What in the Tuktoyaktuk happened?

August 25th, 2008 by Walt "The Skipper" Jones

Or in other words, Geraldine is once again the talk of the town! We thought it’d be a good idea to take the small boat entrance to get to the public dock (yes they have a real dock – a very big deal in this part of the world.) Skip Boselli will have the last laugh because I always was jumping him for cutting the corner. Well, this time I got caught & we are hard aground at the entrance to the harbor. The western Arctic is incredibly shallow. We have run all day & night in under 30 feet of water. We expect the same all the way to Barrow, AK. The Canadian Coast Guard tried to free us tonight but gave up because of a falling tide. They will resume in the morning. We are currently “listing” about 7 degrees to starboard so Pat will have trouble staying in his bunk tonight. We are all fine and in good humor. More soon. We have made arrangements for fuel in the AM and have been in contact with the RCMP; they are very helpful, but we are still very stuck!

8/25 PS: Last night was scary. As the tide went down, Geraldine listed to starboard about 20 degrees. The freezer drawer opened by itself, fell out on the floor with a loud bang, awakening Shane (Kip was already awake.) She woke me up. We started shifting weight to port to prevent further listing. In the midst of it all we looked up at the sky and saw brilliant greenish-white northern lights. We all prayed that God would watch over us and keep us safe. At 8 AM the inflatable from the CCG vessel Nahidik came to help pull us off the mound of gravel that captured us. We used the 150 HP of the inflatable , the bow thruster and finally Geraldine’s main engine to get us off. Within a few feet we were clear. We are now sitting at the dock in Tuktoyaktuk waiting on fuel, to reprovision and to make arrangements for the next crew change. You’ll see we had a taste of Salinas as we found beautiful lettuce in Tuk, even if if Romaine was $4.95 a head! We also cleared out of Canada through customs with the aid of the Tuktoyaktuk RCMP.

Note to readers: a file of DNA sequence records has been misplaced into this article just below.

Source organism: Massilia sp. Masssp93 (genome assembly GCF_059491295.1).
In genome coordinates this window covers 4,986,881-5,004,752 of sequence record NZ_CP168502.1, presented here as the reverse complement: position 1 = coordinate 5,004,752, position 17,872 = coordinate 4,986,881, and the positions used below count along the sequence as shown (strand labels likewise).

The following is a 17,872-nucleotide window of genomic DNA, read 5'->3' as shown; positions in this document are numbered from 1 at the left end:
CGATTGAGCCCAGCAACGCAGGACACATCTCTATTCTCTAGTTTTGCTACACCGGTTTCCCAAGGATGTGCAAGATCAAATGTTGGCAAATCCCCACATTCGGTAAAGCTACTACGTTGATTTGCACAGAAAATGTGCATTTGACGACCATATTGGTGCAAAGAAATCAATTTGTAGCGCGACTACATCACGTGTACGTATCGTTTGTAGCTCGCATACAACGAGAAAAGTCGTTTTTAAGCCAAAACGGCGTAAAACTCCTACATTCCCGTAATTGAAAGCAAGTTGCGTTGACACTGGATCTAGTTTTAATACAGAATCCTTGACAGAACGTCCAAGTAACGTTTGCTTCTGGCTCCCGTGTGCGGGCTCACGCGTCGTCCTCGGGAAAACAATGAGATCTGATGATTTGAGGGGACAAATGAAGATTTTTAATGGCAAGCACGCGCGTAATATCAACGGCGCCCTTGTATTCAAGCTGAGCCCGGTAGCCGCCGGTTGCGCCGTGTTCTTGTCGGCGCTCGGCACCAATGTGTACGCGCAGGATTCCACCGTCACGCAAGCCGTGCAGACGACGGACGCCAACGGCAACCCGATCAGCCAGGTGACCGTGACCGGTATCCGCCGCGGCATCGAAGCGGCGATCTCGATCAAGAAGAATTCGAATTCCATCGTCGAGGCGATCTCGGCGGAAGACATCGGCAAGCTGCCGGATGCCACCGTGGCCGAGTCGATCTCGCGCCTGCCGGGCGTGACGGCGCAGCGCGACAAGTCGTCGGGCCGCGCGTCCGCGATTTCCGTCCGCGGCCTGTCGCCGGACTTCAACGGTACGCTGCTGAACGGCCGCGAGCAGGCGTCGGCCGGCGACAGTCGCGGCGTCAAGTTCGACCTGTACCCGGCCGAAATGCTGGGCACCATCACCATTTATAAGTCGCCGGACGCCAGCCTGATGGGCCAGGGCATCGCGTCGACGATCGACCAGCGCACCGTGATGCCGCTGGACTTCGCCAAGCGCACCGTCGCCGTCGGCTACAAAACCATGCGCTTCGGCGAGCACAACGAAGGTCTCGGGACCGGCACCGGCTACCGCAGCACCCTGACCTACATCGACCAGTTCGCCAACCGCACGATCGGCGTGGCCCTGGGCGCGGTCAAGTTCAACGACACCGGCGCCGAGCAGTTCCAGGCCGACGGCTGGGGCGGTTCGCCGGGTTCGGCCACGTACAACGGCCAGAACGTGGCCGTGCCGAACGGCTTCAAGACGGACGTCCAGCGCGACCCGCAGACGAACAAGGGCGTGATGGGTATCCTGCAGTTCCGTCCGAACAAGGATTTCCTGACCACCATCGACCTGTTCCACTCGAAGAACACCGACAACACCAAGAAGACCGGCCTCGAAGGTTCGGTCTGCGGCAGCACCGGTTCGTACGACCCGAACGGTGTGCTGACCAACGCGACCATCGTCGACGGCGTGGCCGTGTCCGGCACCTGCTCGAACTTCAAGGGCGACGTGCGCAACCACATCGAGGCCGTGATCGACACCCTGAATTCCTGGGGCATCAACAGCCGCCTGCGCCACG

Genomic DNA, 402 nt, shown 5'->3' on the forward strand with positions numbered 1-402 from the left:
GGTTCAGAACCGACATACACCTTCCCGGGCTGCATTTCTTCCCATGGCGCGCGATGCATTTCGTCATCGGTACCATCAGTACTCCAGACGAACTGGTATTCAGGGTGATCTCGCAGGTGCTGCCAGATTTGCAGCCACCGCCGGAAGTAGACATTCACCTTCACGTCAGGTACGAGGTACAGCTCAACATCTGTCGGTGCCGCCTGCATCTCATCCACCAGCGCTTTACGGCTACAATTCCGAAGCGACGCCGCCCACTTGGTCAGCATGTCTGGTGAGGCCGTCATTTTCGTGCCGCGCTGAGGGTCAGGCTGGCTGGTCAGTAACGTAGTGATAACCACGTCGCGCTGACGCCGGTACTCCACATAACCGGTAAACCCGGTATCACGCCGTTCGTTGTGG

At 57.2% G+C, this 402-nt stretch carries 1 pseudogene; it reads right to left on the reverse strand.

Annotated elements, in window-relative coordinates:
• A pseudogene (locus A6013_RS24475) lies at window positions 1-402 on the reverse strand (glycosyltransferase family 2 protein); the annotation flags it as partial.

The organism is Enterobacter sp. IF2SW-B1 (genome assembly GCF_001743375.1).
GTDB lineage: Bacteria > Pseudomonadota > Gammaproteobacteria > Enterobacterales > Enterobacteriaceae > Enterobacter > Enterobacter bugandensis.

8/25 6:30 PM Anchored behind Pullen Island (69 deg 46′ N,134 deg 26′ W) We got fuel & successfully departed Tuktoyaktuk. We went over 10 miles from the harbor in 12 feet or less of water! Wow, is this ever different from the east coast. ┬áPat made another loaf of bread; onion and garlic and it was delicious!

7 Responses to “What in the Tuktoyaktuk happened?”

  1. Randy Jones Says:

    Unstuck from Tuk! Good job crew and company! I must admit, it is sad to see this extremely pun-able name slip sternward. I hope you get to see more northern lights in less jarring circumstances… DOH! I just realized we didn’t get pictures from the crew. Now we have to wait and hope for Point Barrow in a week or so.

  2. Ryan Hare Says:

    Never a dull moment. Good thing for the Canadian RCMP or as Shane would otherwise call them the “Intergalactic Border Patrol” It would be neat if you could take a short video, maybe on camera… and post it to YOU TUBE for us all to see.

  3. Chuck Single Says: